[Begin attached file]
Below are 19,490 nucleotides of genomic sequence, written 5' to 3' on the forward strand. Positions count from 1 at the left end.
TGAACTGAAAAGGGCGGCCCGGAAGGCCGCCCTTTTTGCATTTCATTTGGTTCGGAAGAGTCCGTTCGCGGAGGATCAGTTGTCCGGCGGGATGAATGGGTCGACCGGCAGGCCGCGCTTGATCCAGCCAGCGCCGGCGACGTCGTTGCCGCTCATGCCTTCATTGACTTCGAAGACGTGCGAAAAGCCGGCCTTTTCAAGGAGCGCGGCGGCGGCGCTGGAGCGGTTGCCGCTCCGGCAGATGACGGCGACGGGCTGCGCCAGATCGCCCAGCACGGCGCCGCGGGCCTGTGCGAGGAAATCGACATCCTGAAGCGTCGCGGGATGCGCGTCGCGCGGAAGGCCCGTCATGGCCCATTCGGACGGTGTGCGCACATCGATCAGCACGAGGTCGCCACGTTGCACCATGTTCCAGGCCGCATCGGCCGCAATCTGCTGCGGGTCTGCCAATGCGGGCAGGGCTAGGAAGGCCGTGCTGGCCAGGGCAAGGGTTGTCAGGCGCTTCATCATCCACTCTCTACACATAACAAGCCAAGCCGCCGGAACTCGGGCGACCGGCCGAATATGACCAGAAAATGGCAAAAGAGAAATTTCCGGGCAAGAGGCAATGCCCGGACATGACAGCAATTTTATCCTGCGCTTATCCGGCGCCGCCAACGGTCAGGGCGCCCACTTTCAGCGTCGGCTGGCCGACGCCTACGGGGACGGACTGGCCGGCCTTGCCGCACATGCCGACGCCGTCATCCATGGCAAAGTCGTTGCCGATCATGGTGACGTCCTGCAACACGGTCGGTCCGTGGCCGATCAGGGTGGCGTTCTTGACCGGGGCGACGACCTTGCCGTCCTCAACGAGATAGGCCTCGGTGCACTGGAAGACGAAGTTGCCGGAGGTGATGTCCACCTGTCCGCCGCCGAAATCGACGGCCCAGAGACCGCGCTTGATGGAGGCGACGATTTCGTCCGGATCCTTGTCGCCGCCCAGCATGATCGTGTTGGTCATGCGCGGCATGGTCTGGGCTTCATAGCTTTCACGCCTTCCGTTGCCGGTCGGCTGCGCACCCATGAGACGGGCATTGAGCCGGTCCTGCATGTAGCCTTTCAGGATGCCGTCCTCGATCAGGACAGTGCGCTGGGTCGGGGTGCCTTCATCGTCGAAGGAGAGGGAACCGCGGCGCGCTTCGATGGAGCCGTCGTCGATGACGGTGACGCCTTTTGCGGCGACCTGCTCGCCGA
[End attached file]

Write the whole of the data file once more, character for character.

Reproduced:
Below are 19,490 nucleotides of genomic sequence, written 5' to 3' on the forward strand. Positions count from 1 at the left end.
TGAACTGAAAAGGGCGGCCCGGAAGGCCGCCCTTTTTGCATTTCATTTGGTTCGGAAGAGTCCGTTCGCGGAGGATCAGTTGTCCGGCGGGATGAATGGGTCGACCGGCAGGCCGCGCTTGATCCAGCCAGCGCCGGCGACGTCGTTGCCGCTCATGCCTTCATTGACTTCGAAGACGTGCGAAAAGCCGGCCTTTTCAAGGAGCGCGGCGGCGGCGCTGGAGCGGTTGCCGCTCCGGCAGATGACGGCGACGGGCTGCGCCAGATCGCCCAGCACGGCGCCGCGGGCCTGTGCGAGGAAATCGACATCCTGAAGCGTCGCGGGATGCGCGTCGCGCGGAAGGCCCGTCATGGCCCATTCGGACGGTGTGCGCACATCGATCAGCACGAGGTCGCCACGTTGCACCATGTTCCAGGCCGCATCGGCCGCAATCTGCTGCGGGTCTGCCAATGCGGGCAGGGCTAGGAAGGCCGTGCTGGCCAGGGCAAGGGTTGTCAGGCGCTTCATCATCCACTCTCTACACATAACAAGCCAAGCCGCCGGAACTCGGGCGACCGGCCGAATATGACCAGAAAATGGCAAAAGAGAAATTTCCGGGCAAGAGGCAATGCCCGGACATGACAGCAATTTTATCCTGCGCTTATCCGGCGCCGCCAACGGTCAGGGCGCCCACTTTCAGCGTCGGCTGGCCGACGCCTACGGGGACGGACTGGCCGGCCTTGCCGCACATGCCGACGCCGTCATCCATGGCAAAGTCGTTGCCGATCATGGTGACGTCCTGCAACACGGTCGGTCCGTGGCCGATCAGGGTGGCGTTCTTGACCGGGGCGACGACCTTGCCGTCCTCAACGAGATAGGCCTCGGTGCACTGGAAGACGAAGTTGCCGGAGGTGATGTCCACCTGTCCGCCGCCGAAATCGACGGCCCAGAGACCGCGCTTGATGGAGGCGACGATTTCGTCCGGATCCTTGTCGCCGCCCAGCATGATCGTGTTGGTCATGCGCGGCATGGTCTGGGCTTCATAGCTTTCACGCCTTCCGTTGCCGGTCGGCTGCGCACCCATGAGACGGGCATTGAGCCGGTCCTGCATGTAGCCTTTCAGGATGCCGTCCTCGATCAGGACAGTGCGCTGGGTCGGGGTGCCTTCATCGTCGAAGGAGAGGGAACCGCGGCGCGCTTCGATGGAGCCGTCGTCGATGACGGTGACGCCTTTTGCGGCGACCTGCTCGCCGA